• Parents: Hand off your child physically to the swim instructor

Parents of crying children, if they are still leaking tears but not outright breaking down in crying fits, and if you feel they are ready to start their lesson, YOU need to physically walk them to the swim instructor and place their hand in the hands of the swim instructor. You need to do this physical and deliberate act. It conveys trust and ownership. By walking your child to the swim instructor and placing their hand in the swim instructor’s you are physically telling the child some important things: 1) the parent trusts the swim instructor. 2) the swim instructor is an authority the parent believes in. 3) The parent is passing authority over the child to the swim instructor and they are to be listened to.  From then on, the parent should redirect any swim related questions to the swim instructor thereby further reinforcing the authority and competence of the swim instructor in the child’s eyes.  As a parent, you might be required to do this action repeatedly. Over and over you should walk your tearful child to the instructor and physically hand them off.

Parents! DO NOT force the swim instructor to chase down your child and physically pull them off you. You are destroying and eroding the implicit trust in the swim instructor in the child’s eyes.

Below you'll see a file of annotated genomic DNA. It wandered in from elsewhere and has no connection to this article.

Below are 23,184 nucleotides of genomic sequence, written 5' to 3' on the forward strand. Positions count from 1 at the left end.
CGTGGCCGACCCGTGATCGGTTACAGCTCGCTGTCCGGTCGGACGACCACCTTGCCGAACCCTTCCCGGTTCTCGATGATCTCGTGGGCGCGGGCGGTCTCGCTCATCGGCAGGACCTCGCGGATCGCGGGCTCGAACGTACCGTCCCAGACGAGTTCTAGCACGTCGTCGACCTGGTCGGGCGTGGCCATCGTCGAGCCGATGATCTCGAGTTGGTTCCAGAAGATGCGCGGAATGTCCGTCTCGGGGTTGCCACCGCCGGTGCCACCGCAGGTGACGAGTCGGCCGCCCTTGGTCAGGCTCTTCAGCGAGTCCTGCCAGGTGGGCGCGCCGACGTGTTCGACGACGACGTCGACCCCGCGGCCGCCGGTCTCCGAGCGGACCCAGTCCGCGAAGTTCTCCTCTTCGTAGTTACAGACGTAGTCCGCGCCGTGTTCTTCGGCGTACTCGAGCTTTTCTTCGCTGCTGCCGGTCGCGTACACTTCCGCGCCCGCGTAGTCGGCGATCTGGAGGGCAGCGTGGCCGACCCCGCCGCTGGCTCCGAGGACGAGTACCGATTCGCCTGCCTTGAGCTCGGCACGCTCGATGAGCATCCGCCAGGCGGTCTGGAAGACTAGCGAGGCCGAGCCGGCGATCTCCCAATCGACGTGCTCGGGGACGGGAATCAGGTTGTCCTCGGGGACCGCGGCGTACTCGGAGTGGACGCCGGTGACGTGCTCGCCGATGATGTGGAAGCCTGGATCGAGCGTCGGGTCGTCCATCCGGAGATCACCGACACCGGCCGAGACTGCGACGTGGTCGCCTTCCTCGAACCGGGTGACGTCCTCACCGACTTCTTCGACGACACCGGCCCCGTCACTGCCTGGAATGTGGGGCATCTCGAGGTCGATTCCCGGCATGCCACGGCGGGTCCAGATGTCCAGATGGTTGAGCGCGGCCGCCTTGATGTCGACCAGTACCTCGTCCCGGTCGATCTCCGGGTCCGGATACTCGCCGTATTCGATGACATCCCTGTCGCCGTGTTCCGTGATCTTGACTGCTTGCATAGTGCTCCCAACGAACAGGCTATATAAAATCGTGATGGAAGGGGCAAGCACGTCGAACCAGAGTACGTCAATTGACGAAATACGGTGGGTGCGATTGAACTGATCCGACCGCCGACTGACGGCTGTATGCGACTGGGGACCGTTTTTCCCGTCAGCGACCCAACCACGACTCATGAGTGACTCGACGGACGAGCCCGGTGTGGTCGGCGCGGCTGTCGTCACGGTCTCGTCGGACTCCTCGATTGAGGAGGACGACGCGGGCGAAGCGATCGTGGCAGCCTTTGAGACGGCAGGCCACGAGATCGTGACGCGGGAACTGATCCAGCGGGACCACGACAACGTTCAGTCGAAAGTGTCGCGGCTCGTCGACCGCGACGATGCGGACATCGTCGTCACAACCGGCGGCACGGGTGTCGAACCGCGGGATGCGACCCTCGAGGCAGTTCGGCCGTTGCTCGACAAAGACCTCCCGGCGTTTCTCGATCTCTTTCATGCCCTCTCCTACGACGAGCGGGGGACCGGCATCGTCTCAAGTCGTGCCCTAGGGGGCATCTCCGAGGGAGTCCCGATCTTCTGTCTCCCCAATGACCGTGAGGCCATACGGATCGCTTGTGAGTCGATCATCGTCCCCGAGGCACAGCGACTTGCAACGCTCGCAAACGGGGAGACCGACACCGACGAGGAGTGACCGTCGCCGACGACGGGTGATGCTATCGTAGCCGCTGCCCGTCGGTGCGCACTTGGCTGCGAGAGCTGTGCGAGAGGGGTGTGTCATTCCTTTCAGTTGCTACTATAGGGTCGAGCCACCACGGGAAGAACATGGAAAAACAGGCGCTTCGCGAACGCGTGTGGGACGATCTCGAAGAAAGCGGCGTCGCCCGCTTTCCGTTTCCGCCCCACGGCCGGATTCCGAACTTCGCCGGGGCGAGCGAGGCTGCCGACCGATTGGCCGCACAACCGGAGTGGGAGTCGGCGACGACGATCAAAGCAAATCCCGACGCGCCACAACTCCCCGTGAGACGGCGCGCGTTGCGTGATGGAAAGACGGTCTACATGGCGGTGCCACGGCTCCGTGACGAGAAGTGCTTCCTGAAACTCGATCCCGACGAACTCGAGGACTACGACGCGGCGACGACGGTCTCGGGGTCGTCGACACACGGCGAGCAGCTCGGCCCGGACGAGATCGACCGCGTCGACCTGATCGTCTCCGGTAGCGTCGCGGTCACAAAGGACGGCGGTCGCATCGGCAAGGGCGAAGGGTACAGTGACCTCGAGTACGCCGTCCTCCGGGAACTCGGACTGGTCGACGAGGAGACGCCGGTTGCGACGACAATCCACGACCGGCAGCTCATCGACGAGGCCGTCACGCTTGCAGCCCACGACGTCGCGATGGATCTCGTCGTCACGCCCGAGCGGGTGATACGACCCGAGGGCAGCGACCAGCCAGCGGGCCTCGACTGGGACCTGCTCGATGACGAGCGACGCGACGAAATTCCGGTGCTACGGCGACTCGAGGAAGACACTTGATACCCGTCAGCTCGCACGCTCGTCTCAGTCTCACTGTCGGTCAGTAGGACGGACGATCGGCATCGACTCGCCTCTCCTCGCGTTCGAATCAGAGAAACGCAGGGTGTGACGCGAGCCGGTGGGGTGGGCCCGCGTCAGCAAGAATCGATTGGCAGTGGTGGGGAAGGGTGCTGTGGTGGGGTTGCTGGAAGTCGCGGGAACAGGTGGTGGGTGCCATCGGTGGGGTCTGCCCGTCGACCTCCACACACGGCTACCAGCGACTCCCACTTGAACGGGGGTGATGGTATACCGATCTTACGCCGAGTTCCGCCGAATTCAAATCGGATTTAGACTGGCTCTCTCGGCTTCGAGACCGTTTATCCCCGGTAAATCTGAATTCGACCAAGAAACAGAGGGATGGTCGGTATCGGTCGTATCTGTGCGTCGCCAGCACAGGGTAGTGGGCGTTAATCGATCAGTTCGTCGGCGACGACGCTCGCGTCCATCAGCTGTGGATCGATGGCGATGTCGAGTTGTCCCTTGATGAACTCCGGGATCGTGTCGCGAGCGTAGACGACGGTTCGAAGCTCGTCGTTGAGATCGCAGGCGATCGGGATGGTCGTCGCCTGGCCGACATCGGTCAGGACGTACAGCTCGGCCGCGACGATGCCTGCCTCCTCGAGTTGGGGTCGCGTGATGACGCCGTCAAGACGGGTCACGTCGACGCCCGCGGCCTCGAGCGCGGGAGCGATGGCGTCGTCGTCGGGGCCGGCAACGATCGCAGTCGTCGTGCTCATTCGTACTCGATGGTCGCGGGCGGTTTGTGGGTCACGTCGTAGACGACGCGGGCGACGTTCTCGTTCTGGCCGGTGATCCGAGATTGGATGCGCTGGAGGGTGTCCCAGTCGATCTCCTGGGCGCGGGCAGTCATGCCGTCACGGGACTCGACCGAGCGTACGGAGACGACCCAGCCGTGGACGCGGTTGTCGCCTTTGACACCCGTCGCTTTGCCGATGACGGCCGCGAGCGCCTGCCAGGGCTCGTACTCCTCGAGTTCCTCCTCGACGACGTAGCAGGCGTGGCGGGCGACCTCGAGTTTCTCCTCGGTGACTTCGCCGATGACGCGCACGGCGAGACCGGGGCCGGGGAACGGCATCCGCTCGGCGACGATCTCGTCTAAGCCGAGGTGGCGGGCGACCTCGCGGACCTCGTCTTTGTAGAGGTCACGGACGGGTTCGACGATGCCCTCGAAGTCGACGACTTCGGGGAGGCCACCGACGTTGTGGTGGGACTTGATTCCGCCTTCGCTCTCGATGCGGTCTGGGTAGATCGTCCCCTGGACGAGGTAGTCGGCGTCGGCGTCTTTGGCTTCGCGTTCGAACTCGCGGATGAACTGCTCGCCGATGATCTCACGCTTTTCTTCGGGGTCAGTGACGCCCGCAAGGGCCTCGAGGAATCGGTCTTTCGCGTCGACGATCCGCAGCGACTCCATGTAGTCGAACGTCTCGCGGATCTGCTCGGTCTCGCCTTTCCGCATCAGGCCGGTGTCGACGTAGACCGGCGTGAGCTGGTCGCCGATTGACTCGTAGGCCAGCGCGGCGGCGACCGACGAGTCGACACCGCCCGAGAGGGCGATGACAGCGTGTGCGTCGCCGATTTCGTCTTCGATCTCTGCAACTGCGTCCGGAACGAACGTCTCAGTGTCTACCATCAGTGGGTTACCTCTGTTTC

What should parents do when their child starts crying during a swim lesson:

  • Parents: Do not stare worriedly at your child from the observation area.

When the child is in swim lessons sometimes they will realize you are not with them and burst into tears in a flurry of separation anxiety. If the parent is hovering near the windows with a snot soaked rag to their nose sniffling in apprehensive red eye’d terror its almost inevitable that the child will lunge for the wall crying for their parent. This is a dramatic case of a parent equally anxious about their child in swimming lessons conveying quite overtly how uncomfortable and scared they are. Because you are the child’s parent they will gravitate to your mood and emotions and respond accordingly.  Break eye contact or do something else.

Instead, stand confidently providing smiles, thumbs ups, waves and signs of encouragement whenever possible. Or read a book and enjoy the brief down time you’ll have while your child is playfully and happily (behind those tears) participating in their swimming lesson.

  • If the child is looking at the parent repeatedly reaching out for them the parent should remove themselves from the child’s sight.